materials science International Doctoral Programme Under Heidelberg Leadership
Press Release No. 77/2020
11 September 2020
Training of young researchers in the field of materials science – funding from the European Union
A new international doctoral programme in materials science – coordinated by Heidelberg University – is receiving approximately four million euros in funding from the European Union. The project will focus on the development of organic materials suitable for converting unused waste heat into electricity. 15 young scientists will conduct research on this topic and work on their PhD projects. Besides Ruperto Carola, other participants in the four-year interdisciplinary programme entitled “Hybrid and ORgAnic ThermoElectricSystems” (HORATES) include universities, research centres, and companies in Italy, Sweden, Spain, the Netherlands, and France. Prof. Dr Martijn Kemerink of the Centre for Advanced Materials, the materials science research centre of Heidelberg University, is the programme’s spokesperson.
Waste heat from technical devices and even heat given off by living beings is a ubiquitous source of energy and can be harnessed to produce electricity. One possible application is powering small sensors. “We intend to use a mechanism known as the thermoelectric effect to convert the energy, whereby a difference in temperature can be transformed into electrical energy,” explains Prof. Kemerink. Until now, inorganic materials have been used for converting and storing energy. Under the direction of the Heidelberg physicist, the international PhD programme will concentrate on developing organic materials, whose greater mechanical flexibility and low thermal conductivity make them potentially more efficient performers than conventional inorganic materials.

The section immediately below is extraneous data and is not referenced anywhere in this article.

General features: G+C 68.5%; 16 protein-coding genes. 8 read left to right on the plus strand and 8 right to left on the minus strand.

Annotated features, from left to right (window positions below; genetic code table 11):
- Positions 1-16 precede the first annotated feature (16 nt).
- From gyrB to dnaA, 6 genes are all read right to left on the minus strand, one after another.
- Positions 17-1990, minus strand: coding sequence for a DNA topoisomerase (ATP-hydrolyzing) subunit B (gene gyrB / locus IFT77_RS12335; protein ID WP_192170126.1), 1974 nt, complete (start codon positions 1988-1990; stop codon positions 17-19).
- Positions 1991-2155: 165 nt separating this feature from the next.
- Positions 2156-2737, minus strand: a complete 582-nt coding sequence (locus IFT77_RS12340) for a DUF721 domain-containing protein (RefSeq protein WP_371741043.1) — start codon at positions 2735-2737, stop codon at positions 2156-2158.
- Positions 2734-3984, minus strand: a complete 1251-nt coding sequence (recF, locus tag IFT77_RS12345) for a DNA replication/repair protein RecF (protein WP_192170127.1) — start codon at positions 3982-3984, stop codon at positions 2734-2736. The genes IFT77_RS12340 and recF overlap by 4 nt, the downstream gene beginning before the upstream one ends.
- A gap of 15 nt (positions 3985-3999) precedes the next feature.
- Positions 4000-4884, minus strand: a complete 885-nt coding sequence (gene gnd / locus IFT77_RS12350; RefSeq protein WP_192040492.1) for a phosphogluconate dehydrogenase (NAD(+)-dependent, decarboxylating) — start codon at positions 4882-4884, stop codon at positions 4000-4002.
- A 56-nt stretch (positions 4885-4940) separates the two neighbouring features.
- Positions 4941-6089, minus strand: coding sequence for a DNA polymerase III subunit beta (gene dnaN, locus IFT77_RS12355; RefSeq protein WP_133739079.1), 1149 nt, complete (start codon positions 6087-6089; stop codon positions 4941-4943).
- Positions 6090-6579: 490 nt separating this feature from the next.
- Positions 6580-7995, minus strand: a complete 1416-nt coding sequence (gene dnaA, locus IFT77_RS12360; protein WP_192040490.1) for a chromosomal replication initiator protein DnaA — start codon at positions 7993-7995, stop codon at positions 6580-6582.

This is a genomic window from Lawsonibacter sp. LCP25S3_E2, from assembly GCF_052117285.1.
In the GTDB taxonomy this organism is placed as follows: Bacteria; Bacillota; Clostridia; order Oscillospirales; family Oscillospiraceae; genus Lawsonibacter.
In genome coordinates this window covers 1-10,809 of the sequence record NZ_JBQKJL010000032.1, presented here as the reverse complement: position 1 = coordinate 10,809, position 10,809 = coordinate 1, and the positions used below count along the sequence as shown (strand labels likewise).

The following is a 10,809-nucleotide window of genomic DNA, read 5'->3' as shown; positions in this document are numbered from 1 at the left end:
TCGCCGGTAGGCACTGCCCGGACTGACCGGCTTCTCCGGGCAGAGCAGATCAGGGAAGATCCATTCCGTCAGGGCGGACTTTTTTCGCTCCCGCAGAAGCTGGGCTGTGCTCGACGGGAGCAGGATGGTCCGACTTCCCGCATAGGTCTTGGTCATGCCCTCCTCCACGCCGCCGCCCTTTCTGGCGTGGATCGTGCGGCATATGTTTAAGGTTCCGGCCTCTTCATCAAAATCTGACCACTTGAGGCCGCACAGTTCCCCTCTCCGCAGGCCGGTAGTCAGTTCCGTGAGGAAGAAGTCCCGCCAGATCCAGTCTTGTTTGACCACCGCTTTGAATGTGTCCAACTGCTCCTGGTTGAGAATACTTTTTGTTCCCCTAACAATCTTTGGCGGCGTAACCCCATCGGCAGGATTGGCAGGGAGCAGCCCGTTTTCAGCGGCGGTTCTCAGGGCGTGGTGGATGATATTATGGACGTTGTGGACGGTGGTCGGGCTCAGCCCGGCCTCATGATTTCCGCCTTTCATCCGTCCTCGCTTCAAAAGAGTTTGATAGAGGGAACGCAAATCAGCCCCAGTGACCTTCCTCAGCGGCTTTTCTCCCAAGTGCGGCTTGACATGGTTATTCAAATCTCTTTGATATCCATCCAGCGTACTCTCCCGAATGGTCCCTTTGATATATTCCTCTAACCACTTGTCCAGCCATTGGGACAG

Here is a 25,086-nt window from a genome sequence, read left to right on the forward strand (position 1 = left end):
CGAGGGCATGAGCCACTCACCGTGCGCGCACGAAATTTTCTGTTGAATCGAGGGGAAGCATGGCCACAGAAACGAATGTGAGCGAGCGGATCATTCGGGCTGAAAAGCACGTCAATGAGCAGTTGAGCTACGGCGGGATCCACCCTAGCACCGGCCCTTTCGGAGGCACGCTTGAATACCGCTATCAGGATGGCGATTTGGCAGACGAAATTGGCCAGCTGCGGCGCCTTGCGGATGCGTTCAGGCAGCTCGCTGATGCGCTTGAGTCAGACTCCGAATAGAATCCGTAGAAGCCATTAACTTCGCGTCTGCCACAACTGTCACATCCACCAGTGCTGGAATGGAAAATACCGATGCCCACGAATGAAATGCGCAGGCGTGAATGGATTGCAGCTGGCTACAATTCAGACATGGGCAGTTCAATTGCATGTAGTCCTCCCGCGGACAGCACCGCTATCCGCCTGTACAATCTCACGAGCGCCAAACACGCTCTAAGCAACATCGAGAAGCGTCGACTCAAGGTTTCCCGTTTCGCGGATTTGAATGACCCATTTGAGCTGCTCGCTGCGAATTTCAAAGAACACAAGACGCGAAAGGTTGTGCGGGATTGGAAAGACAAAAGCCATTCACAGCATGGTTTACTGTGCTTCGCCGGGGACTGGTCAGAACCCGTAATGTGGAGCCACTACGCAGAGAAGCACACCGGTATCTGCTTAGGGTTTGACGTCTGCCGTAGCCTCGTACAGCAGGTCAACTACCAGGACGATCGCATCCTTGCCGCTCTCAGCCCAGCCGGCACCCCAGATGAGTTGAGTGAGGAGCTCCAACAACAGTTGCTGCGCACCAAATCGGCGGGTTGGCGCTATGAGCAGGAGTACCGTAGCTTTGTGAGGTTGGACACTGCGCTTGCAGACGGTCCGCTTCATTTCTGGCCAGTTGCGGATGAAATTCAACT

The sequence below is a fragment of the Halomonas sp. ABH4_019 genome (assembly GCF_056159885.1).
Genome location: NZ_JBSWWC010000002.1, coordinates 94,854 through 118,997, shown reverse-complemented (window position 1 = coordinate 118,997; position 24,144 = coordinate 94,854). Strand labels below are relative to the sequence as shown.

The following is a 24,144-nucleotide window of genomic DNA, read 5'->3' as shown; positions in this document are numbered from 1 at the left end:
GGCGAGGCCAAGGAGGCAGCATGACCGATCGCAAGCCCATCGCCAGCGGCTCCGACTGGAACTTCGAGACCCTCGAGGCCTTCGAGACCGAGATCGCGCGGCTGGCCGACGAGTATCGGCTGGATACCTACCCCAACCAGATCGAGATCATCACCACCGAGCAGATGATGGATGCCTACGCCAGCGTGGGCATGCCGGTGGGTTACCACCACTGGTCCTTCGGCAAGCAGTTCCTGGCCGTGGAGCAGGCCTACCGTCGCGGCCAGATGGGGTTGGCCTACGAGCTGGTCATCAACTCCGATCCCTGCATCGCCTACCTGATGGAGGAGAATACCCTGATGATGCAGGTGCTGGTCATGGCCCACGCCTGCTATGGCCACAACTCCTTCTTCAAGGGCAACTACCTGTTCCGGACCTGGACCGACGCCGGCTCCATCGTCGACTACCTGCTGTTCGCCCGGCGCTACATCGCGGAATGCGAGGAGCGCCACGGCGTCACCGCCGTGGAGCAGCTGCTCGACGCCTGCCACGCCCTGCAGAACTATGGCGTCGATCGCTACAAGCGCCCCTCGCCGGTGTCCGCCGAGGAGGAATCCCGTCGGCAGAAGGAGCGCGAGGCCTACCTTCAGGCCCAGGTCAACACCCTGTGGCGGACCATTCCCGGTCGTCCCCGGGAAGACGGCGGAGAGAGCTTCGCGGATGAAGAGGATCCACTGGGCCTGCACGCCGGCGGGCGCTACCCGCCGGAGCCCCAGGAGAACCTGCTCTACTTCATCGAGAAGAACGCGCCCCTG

According to Prof. Kemerink, the current state of technology in organic thermoelectrics is not yet far enough for market-ready applications. “For thermoelectric generators, we will explore the properties and processing of newly developed organic materials and then use them in demonstrator devices.” The doctoral candidates will work through the full chain of organic thermoelectrics, from molecular design and chemical synthesis to device development, including theoretical modelling. The structured programme for 15 doctoral candidates, two of whom will be conducting research at Heidelberg University, is organised under the auspices of an “Innovative Training Network” with scientific and practical experts serving as advisors. Work is scheduled to start in early 2021. Funding is being provided within the framework of “Horizon 2020”, the research and innovation funding programme of the European Union.